And as far as ethanol, is the tariff on sugar ethanol from Brazil an instance of free market operations or is it politics and backhanding DC business as usual.

    It is quite one thing to theorize about how economies and firms operate, I like to do that too, but it is quite another to forget all about the infrastructure that constitutes our society and economy, and get caught up in one’s own ideological hype about how the real world should be run. And by whom, anyway?

  • 2. Peter Klein  |  10 October 2006 at 10:59 am

    JC, you’ve raised a host of issues that are not easily addressed in a short comment. But I think the relationship between government policy and technology entrepreneurship is more nuanced than your remarks would suggest. Silicon Valley is great, but such ex post analysis is rife with selection bias. Both theory and evidence suggest that government, on the whole, is not particularly good at winner-picking.

    On the relationship between government and the institutional environment more generally, well, there is a large literature on the private provision of public goods, the evolution of norms and legal rules, and so on, much of it discussed here in previous posts.

Leave a Reply

Fill in your details below or click an icon to log in:

WordPress.com Logo

You are commenting using your WordPress.com account. Log Out /  Change )

Twitter picture

You are commenting using your Twitter account. Log Out /  Change )

Facebook photo

You are commenting using your Facebook account. Log Out /  Change )

Connecting to %s

Trackback this post  |  Subscribe to the comments via RSS Feed


Authors

Nicolai J. Foss | home | posts
Peter G. Klein | home | posts
Richard Langlois | home | posts
Lasse B. Lien | home | posts

Guests

Former Guests | posts

Networking

Recent Posts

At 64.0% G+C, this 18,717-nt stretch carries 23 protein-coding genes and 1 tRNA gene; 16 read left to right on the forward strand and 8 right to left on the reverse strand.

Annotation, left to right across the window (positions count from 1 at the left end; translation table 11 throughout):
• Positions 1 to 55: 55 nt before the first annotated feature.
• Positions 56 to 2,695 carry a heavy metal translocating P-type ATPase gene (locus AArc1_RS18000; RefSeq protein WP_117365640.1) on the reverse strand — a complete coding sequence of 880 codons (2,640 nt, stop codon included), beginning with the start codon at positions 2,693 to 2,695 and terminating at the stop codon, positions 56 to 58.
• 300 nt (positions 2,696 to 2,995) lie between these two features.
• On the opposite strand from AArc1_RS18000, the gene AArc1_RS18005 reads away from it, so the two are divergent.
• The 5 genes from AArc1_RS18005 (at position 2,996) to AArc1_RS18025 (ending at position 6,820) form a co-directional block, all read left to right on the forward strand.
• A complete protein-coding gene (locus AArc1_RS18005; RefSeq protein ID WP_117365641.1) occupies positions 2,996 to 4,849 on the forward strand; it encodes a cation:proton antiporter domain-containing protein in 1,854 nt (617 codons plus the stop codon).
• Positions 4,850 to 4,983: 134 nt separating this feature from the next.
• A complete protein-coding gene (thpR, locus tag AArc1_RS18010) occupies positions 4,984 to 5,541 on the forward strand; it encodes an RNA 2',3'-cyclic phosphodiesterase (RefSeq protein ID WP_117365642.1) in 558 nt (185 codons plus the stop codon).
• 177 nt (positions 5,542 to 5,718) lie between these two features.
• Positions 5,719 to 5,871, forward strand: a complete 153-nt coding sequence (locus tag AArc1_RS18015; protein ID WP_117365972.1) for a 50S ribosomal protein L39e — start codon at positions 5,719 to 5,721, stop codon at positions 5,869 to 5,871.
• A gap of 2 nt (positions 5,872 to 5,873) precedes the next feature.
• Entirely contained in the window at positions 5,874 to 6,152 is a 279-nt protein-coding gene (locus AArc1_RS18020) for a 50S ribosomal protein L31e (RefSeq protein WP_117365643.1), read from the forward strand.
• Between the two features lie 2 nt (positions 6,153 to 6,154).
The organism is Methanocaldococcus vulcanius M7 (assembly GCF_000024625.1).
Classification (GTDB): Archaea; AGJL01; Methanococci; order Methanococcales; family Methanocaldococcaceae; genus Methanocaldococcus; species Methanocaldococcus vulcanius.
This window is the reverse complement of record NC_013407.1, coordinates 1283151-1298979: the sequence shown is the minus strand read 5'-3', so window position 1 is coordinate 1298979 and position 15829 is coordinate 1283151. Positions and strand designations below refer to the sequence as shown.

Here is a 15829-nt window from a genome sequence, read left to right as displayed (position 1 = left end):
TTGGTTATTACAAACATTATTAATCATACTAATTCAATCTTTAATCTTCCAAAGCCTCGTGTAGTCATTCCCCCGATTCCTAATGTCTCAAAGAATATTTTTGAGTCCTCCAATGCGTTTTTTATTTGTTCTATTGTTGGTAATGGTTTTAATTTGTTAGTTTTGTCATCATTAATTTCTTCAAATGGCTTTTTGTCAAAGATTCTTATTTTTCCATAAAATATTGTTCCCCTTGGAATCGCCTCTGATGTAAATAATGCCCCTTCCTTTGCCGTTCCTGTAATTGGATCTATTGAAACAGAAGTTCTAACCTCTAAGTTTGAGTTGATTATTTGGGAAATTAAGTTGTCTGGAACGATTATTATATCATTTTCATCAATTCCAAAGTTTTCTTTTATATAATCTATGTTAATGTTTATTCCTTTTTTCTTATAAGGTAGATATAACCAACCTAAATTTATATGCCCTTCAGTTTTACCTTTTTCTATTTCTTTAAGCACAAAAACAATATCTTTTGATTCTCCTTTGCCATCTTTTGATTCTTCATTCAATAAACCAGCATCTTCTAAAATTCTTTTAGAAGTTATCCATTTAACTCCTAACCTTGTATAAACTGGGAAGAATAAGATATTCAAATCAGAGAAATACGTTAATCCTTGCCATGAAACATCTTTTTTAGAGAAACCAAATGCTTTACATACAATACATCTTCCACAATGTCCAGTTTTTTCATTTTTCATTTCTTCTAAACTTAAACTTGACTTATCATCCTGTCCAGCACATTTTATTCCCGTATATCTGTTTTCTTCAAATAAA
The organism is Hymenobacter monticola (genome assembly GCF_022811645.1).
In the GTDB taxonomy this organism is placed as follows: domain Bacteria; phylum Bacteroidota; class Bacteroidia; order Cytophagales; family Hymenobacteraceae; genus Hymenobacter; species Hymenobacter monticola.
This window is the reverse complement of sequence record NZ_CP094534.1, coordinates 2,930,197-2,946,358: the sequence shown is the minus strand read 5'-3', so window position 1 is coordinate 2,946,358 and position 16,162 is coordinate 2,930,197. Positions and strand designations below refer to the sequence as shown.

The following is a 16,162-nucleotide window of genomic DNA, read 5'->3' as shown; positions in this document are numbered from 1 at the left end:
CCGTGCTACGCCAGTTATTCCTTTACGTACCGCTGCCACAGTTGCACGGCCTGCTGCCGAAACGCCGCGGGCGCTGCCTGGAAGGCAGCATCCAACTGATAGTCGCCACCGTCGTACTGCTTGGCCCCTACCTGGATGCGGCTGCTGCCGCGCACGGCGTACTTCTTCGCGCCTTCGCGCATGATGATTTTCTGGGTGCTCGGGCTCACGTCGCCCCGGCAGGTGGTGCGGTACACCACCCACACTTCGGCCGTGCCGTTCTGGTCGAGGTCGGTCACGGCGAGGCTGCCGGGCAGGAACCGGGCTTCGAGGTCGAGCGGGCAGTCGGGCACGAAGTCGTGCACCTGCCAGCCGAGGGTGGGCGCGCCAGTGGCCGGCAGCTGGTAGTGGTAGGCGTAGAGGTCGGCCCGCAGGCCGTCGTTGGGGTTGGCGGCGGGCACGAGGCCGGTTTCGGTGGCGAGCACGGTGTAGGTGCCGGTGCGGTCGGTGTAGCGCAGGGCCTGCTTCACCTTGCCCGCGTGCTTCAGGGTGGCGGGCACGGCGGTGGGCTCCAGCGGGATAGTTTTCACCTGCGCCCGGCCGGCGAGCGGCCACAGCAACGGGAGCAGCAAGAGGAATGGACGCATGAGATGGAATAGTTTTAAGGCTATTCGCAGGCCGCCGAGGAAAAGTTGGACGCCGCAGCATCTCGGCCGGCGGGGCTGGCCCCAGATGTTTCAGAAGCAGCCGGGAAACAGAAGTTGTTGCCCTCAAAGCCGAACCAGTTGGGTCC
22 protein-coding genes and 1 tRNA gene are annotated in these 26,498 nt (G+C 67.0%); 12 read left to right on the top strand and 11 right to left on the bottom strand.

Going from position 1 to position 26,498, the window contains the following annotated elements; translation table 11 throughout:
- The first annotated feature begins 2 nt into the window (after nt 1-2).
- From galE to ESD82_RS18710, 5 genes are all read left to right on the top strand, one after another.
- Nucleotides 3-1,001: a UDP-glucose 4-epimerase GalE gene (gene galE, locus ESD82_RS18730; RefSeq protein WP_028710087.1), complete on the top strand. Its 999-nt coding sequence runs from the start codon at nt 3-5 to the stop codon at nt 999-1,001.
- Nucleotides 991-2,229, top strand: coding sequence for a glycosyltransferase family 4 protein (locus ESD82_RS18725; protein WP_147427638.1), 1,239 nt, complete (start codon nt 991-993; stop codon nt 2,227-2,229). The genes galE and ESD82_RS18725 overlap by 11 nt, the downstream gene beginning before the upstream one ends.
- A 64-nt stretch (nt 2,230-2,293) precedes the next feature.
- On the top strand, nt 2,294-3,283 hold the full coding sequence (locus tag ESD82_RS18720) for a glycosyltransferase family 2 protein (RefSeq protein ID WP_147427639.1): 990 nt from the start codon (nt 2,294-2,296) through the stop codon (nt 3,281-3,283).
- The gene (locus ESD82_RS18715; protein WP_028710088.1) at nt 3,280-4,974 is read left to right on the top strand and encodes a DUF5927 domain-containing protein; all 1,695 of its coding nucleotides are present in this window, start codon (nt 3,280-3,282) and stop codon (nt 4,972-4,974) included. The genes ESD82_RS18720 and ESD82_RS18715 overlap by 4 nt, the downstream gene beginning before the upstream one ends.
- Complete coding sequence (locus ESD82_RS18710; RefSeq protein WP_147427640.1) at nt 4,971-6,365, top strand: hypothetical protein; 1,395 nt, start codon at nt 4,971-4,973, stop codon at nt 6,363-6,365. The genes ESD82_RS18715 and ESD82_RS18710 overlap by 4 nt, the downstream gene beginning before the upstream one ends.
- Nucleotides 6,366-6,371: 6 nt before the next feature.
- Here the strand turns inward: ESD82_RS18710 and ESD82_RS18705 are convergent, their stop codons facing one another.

Categories

Feeds

Our Recent Books

Nicolai J. Foss and Peter G. Klein, Organizing Entrepreneurial Judgment: A New Approach to the Firm (Cambridge University Press, 2012).
Peter G. Klein and Micheal E. Sykuta, eds., The Elgar Companion to Transaction Cost Economics (Edward Elgar, 2010).
Peter G. Klein, The Capitalist and the Entrepreneur: Essays on Organizations and Markets (Mises Institute, 2010).
Richard N. Langlois, The Dynamics of Industrial Capitalism: Schumpeter, Chandler, and the New Economy (Routledge, 2007).
Nicolai J. Foss, Strategy, Economic Organization, and the Knowledge Economy: The Coordination of Firms and Resources (Oxford University Press, 2005).
Raghu Garud, Arun Kumaraswamy, and Richard N. Langlois, eds., Managing in the Modular Age: Architectures, Networks and Organizations (Blackwell, 2003).
Nicolai J. Foss and Peter G. Klein, eds., Entrepreneurship and the Firm: Austrian Perspectives on Economic Organization (Elgar, 2002).
Nicolai J. Foss and Volker Mahnke, eds., Competence, Governance, and Entrepreneurship: Advances in Economic Strategy Research (Oxford, 2000).
Nicolai J. Foss and Paul L. Robertson, eds., Resources, Technology, and Strategy: Explorations in the Resource-based Perspective (Routledge, 2000).

%d bloggers like this: